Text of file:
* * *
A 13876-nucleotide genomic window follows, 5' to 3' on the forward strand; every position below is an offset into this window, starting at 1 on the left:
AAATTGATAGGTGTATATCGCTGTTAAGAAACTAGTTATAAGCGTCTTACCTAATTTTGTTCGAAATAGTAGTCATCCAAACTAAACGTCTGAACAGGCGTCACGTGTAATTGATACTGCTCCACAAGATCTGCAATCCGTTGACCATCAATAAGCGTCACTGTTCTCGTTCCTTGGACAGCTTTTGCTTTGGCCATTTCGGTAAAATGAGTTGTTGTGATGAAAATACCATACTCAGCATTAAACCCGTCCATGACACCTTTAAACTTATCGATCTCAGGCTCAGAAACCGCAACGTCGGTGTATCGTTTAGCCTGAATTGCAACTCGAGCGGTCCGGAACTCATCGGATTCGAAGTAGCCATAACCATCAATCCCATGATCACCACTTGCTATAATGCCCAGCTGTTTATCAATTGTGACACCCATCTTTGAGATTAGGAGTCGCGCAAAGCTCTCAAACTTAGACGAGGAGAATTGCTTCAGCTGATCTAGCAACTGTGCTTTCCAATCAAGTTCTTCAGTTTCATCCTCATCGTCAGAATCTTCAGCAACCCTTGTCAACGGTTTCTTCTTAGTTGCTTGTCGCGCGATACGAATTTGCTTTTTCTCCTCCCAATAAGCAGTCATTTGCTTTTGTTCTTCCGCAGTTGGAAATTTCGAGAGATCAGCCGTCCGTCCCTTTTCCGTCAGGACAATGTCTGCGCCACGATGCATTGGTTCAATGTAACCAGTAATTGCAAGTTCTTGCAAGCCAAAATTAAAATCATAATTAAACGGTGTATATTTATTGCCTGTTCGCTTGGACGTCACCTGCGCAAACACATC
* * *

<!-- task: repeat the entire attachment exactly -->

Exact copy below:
A 13876-nucleotide genomic window follows, 5' to 3' on the forward strand; every position below is an offset into this window, starting at 1 on the left:
AAATTGATAGGTGTATATCGCTGTTAAGAAACTAGTTATAAGCGTCTTACCTAATTTTGTTCGAAATAGTAGTCATCCAAACTAAACGTCTGAACAGGCGTCACGTGTAATTGATACTGCTCCACAAGATCTGCAATCCGTTGACCATCAATAAGCGTCACTGTTCTCGTTCCTTGGACAGCTTTTGCTTTGGCCATTTCGGTAAAATGAGTTGTTGTGATGAAAATACCATACTCAGCATTAAACCCGTCCATGACACCTTTAAACTTATCGATCTCAGGCTCAGAAACCGCAACGTCGGTGTATCGTTTAGCCTGAATTGCAACTCGAGCGGTCCGGAACTCATCGGATTCGAAGTAGCCATAACCATCAATCCCATGATCACCACTTGCTATAATGCCCAGCTGTTTATCAATTGTGACACCCATCTTTGAGATTAGGAGTCGCGCAAAGCTCTCAAACTTAGACGAGGAGAATTGCTTCAGCTGATCTAGCAACTGTGCTTTCCAATCAAGTTCTTCAGTTTCATCCTCATCGTCAGAATCTTCAGCAACCCTTGTCAACGGTTTCTTCTTAGTTGCTTGTCGCGCGATACGAATTTGCTTTTTCTCCTCCCAATAAGCAGTCATTTGCTTTTGTTCTTCCGCAGTTGGAAATTTCGAGAGATCAGCCGTCCGTCCCTTTTCCGTCAGGACAATGTCTGCGCCACGATGCATTGGTTCAATGTAACCAGTAATTGCAAGTTCTTGCAAGCCAAAATTAAAATCATAATTAAACGGTGTATATTTATTGCCTGTTCGCTTGGACGTCACCTGCGCAAACACATC